The Substitution Game features low-floor, high-ceiling cooperative play that works with any age (or with a mixed-age group) — and you can use it while distance learning, too. It’s great for building algebraic thinking.

Excerpted from my new book, *Prealgebra & Geometry: Math Games for Middle School*. Look for it at your favorite online bookstore.

## The Substitution Game

**Math Concepts:** addition, subtraction, multiplication, division, order of operations, integers, fractions, equivalence and substitution.

**Players:** any number (a cooperative game).

**Equipment:** whiteboard and markers (preferred) or pencil and paper to share. Calculator optional.

### Level One

The first player writes a simple equation at the top of the paper, such as “1 + 1 = 2.” Then all players take turns complexifying this equation.

On your turn, copy the equation to the next line, replacing one number with an equivalent expression. For instance, replace the number 2 with:

or 50 ÷ 25

or (1/3) × 6

… or any other calculation that equals two.

Use parentheses or brackets as needed to make your expression perfectly clear. For example, I put parentheses around my fraction above so people can tell I didn’t mean “1/(3×6),” which is definitely not a substitute for two.

If you have colored pencils or markers, circle the number you plan to substitute. Then write the substitution below in the same color. Finally, fill out the rest of the equation using a neutral-colored pencil or marker.

The other players should check to make sure they agree with your math.

After you change part of the equation, it is no longer available for anyone else to use. If you substitute “5 − 3” for the 2, the other players cannot replace your creation with their own version of that number. But they can alter individual numbers within your creation. So the next player may decide to substitute for the 5, writing a new expression in its place.

For young players, an older child or an adult may take dictation. This lets the young one focus on thinking about the numbers without struggling to write an ever-growing equation.

Continue until the paper is full, or until the equation looks satisfyingly complex, or until you run out of time. Save the paper (or copy the final equation from the whiteboard) for playing Level Three.

### Level Two

As students grow comfortable with the basic game, pose additional challenges. Perhaps each substitution must use multiplication, or a fraction, or contain a specific number. If you’re playing with a mixed-ability group, each player may have a different challenge.

For example, if your challenge is to play division, you could replace the number 3 in an existing equation with:

or (70 ÷ 7) − 7

or (1/4) × 300 ÷ 25

… or any other calculation that uses division. Remember to use parentheses or brackets as needed to make your expression perfectly clear.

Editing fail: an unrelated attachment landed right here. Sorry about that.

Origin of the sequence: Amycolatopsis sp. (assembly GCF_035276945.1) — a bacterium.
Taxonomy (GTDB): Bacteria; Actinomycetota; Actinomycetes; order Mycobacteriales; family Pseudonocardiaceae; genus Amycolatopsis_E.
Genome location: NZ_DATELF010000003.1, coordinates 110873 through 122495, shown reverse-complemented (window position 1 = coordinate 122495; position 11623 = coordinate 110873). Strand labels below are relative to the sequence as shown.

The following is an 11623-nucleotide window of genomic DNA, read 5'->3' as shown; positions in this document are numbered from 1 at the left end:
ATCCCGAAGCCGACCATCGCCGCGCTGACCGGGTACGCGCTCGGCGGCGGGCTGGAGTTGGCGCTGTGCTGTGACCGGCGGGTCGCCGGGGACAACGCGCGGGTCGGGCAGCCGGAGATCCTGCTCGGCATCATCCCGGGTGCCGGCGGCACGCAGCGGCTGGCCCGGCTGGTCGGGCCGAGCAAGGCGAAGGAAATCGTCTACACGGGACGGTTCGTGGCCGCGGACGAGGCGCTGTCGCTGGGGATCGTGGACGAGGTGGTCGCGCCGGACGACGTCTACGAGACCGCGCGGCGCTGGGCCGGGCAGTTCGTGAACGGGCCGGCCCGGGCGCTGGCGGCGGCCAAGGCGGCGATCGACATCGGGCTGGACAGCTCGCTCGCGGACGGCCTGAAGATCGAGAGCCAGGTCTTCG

The other players should check to make sure they agree with your math.

Continue until the paper is full, or until the equation looks satisfyingly complex, or until you run out of time. Save the paper (or copy the final equation from the whiteboard) for playing Level Three.

### Level Three

The first player chooses an old round of the Substitution Game and writes the final equation at the top of the paper or whiteboard.

Players take turns simplifying the equation.

On your turn, copy the equation to the next line, replacing part of it with a simpler expression. The other players should check to make sure they agree with your math.

Continue until you reach the simplest form of the equation — which may not be the same as what the original game started with. For example, the simplest form of the equation “1 + 1 = 2” would be “2 = 2.”

If the final equation is a true statement, then you win. Hooray!

But if anyone made a mistake in either level of play — either complexifying or simplifying the equation — you may end up with a nonsense statement like “2 = 13.” Don’t worry about trying to find the error. All the players still did a lot of mathematical thinking, so count this as a sideways win. Enjoy a good laugh at your silly result.

### Variations

You can also play this as a solitaire game, just for the fun of complexifying equations.

Or do a math composition: Pick a number, write an equal sign, and then write an equivalent expression. Repeat for as long as you can think of new ways to write it.

For example, “6 = 10 – 4 = 36/6 = (100 ÷ 5) – (2 × 7) = …”

How crazy can you make the math?

### History

Homeschooler Sonya Post’s Arithmophobia No More website equips parents to make sense of math, so they can learn to teach their children. About the Substitution Game, she writes:

“The student is learning that there’s nearly an infinite number of ways to write any number. Students are learning the ‘secrets’ to building complex mathematical statements. You know what math a child has mastered when she can generate the math herself.”—Sonya Post

Substitution Game – Forget the Worksheets

CREDITS: “Design work” photo by Kelly Sikkema on Unsplash.

This is such a great idea. I can’t wait to use it with my learners. I especially like how it reinforces the equals sign as meaning is equal to rather than “find the answer”.

Yes, that’s a key idea. Through all the changes, the equation stays nicely balanced and equal (as long as we don’t make any mistakes or typos!)